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The Surprising Businesses That Adapted to Virtual Operations

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(Credit: AbsolutVision via Unsplash) The Surprising Businesses That Adapted to Virtual Operations
April 19
5:59 PM 2022

Terms like "social distancing" and "coronavirus lockdown" were quickly imprinted on our vocabulary as the COVID-19 pandemic took hold of communities time and again over the last couple of years. While the preventative measures improved our physical safety, many businesses like gyms, cinemas, airlines, theaters, and art galleries found it challenging to continue under the new rules. 

Still, some businesses displayed surprising resilience during the pandemic by employing technology and adapting to virtual operations. 

Real Estate Companies

Despite selling highly visual products, many real estate companies survived and thrived under lockdown protocols for two critical reasons. 

  1. The pandemic didn't deter homebuyers - demand for properties actually shot up during the pandemic. 

  2. The real estate industry finally embraced PropTech (property technology) to help with virtual operations. 

With PropTech, home buyers and sellers can make transactions more seamlessly, and are empowered to make educated decisions. For example, the disruptive online real estate marketplace Nobul, founded by Regan McGee, allows homebuyers and sellers to confidentially make real estate decisions using big data, a refined agent verification system, advanced algorithms and other innovative technologies.

Other technologies that enhance virtual operations for real estate include blockchain-based contracts, 3D printing, drone footage, augmented reality (AR), and virtual reality (VR). Real estate thought leaders believe that many new real estate virtual operation trends are here to stay. 

"The ability for buyers to narrow their search and to do virtual tours should prove a positive step for the entire industry," McGee shared in an interview with TG Daily. "The ability to experience a home in such a way will allow them to narrow their search and should prove a timesaver for what can be a tedious process."

Financial Companies

Financial companies also adapted to virtual operations by leveraging technology. 

Many customer service tasks were automated through cutting-edge websites featuring AI-powered chatbots and targeted real-time data feeds driven by machine learning.  

Banks managed pandemic-related labor shortages by empowering customers - clients could instantly open bank accounts, apply for credit, make investment choices, and more through remote access.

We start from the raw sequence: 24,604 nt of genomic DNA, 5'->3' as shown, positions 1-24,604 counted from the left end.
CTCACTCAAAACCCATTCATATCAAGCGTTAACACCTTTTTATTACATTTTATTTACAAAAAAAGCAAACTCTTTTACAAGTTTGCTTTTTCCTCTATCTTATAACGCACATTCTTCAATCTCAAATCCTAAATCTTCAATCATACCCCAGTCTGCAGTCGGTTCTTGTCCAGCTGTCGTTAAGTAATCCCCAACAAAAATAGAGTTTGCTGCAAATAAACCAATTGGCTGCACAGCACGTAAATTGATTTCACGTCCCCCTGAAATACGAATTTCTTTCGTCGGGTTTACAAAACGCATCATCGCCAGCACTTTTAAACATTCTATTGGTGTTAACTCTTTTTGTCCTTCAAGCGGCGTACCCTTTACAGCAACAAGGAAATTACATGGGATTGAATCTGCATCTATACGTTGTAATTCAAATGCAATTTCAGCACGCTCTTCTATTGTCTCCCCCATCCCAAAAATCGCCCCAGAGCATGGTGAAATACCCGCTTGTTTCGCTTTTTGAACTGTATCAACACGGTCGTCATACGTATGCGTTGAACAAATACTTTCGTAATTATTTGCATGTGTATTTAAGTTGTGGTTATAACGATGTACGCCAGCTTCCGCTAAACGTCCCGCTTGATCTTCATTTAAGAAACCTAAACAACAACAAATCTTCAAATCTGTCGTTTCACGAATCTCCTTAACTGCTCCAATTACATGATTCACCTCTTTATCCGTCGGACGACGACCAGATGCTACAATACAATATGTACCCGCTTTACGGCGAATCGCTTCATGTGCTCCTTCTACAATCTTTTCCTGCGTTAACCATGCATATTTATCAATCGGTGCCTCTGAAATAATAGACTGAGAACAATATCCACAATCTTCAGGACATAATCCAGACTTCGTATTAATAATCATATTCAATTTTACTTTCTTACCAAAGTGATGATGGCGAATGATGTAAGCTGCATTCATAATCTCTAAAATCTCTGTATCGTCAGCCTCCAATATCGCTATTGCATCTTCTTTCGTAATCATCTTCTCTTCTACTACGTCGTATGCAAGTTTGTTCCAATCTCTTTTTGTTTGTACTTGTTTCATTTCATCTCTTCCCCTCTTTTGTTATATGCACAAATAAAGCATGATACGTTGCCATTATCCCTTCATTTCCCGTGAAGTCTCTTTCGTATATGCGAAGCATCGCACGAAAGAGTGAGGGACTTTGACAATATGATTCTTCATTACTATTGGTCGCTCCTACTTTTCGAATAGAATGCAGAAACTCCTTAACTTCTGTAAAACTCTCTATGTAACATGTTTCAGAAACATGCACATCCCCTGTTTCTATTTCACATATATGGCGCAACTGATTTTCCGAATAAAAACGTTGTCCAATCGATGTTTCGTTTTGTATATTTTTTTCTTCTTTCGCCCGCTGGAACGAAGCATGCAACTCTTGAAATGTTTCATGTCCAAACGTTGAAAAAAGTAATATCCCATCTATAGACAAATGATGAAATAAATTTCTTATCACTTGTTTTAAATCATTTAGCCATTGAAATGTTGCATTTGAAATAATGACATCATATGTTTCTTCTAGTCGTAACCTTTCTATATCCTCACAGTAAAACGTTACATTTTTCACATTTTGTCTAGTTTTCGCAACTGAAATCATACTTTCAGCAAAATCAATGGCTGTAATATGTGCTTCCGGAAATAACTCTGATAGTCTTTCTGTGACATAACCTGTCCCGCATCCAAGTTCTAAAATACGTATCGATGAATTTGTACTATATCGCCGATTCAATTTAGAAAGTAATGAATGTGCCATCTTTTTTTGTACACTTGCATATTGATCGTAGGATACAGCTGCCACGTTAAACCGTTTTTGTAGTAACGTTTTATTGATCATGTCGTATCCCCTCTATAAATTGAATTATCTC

Face-to-face meetings between finance professionals and their clients still took place, but virtually, via video conferencing software like Zoom. 

Some Eateries

It's no secret that the pandemic hit the restaurant industry like a sledgehammer. Barely breaking even before the pandemic, many restaurants could not survive under lockdown measures. 

Some restaurants tried to adapt to remote operations by partnering with food delivery services like Uber Eats, Skip the Dishes, and DoorDash. But already operating on razor-thin margins, restaurants found the high fees from food delivery apps hard to swallow.

However, some eateries adapted to virtual operations by taking some bold measures. 

  • Owners permanently closed dine-in spaces to avoid paying fixed operational costs like rent, salaries, and energy bills. Next, they shifted to a virtual restaurant model by running a delivery-only kitchen. 

  • Some eateries compensated for high food delivery fees by raising menu prices on third-party apps while offering discounts to customers for pickups. 

  • A few restaurants launched their own apps with lower prices for customers interested in ordering directly. 

Healthcare

Organizations like hospitals and clinics faced severe repercussions because of the COVID-19 pandemic. With emergency patient volumes rising, staff falling sick, and elective procedures being canceled, health care businesses across the United States suffered significant revenue losses and as a result, permanently closed their doors.  

However, others pivoted by delivering health care remotely, connecting patients with nurses and physicians through webcams and phone lines for treatment. 

Some teaching hospitals also used VR technology to their advantage by training students through virtual tools. Similarly, VR tools helped surgeons plan and remotely educate patients about upcoming procedures. 

The COVID-19 pandemic had a devastating impact on businesses. Fortunately, some managed to adapt to virtual operations and carry on.

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